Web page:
On this album Harry Belafonte branched away from calypso to American folk songs and blues. It was recorded in Webster Hall, New York City in 1962. This was the first Belafonte album I bought. It is a great record. He’s such a perfectionist but the gloss doesn’t kill the feeling. Harry Belafonte possessed one of the purest sounding voices, it was sweet like honey, smooth and light but it had guts and soul too. The versions of Midnight Special and On Top of Old Smokey are still my favourite recordings of those songs. I got this album when I was still a teenager and it was a time when I was starting to search for where the music I liked came from. I was starting to look at the musical ancestry so to speak. More than anything this record really got me interested in folk music. It was like a signpost pointing in two directions. You could go back further from here to people like Leadbelly and forward to people like Joan Baez and Peter, Paul and Mary.
One of the things this album is famous for is the appearance of a young Bob Dylan on harmonica. It was Dylan’s first professional recording gig. Apparently Dylan didn’t enjoy doing take after take after take and walked out after just one song (Midnight Special). Dylan was much more of a one or two take recording artist and it makes sense with the sounds that Dylan’s interested in. The point to remember here is that there is no right or wrong way to make art. There is the way that makes the most sense for the particular artist. For Harry Belafonte doing endless takes until he is satisfied works and for Dylan doing one or two takes and moving on to another song works. It’s interesting to note that on this record Dylan plays the harmonica with a lot more finesse than on his own recordings. Maybe it’s because he was holding it in his hands and wasn’t restricted by a harmonica holder but maybe it is because Dylan deliberately downplayed his own abilities on other recordings. Maybe it is a bit of both.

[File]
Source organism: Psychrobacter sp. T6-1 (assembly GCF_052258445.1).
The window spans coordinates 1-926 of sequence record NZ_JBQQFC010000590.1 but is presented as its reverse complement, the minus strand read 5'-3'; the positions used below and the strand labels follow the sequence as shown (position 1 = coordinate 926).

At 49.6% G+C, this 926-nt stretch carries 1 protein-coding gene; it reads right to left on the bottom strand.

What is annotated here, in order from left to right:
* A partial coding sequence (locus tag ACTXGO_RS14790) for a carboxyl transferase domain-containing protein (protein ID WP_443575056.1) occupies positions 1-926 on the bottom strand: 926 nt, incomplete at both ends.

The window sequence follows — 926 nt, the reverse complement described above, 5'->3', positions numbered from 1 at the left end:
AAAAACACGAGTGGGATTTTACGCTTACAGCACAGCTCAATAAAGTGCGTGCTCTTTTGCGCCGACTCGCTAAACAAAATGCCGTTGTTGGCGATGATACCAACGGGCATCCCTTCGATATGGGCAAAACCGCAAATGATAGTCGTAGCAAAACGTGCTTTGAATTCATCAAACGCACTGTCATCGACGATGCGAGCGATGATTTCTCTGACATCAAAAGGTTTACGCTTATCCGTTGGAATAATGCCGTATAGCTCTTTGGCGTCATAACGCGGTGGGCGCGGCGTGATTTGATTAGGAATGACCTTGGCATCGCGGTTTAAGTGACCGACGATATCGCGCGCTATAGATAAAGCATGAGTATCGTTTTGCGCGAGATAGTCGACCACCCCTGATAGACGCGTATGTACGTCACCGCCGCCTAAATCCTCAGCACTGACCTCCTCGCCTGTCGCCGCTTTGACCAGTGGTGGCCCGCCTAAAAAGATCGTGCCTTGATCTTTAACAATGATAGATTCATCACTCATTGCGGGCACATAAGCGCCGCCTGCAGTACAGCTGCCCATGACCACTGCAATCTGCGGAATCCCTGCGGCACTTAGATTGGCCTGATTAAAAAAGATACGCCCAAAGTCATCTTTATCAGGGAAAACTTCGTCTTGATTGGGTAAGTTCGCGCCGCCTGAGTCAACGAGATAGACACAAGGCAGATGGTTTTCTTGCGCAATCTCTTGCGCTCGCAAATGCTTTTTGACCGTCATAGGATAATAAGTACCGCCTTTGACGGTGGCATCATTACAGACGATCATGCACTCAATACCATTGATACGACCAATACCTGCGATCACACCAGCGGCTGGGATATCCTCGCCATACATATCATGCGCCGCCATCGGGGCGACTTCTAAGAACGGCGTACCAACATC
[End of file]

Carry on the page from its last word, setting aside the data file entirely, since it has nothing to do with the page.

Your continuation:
This album was pivotal in developing my appreciation of so much music. In that sense it was also pivotal in my development as a musician. I can’t stress enough how important it was to me. Great, great stuff.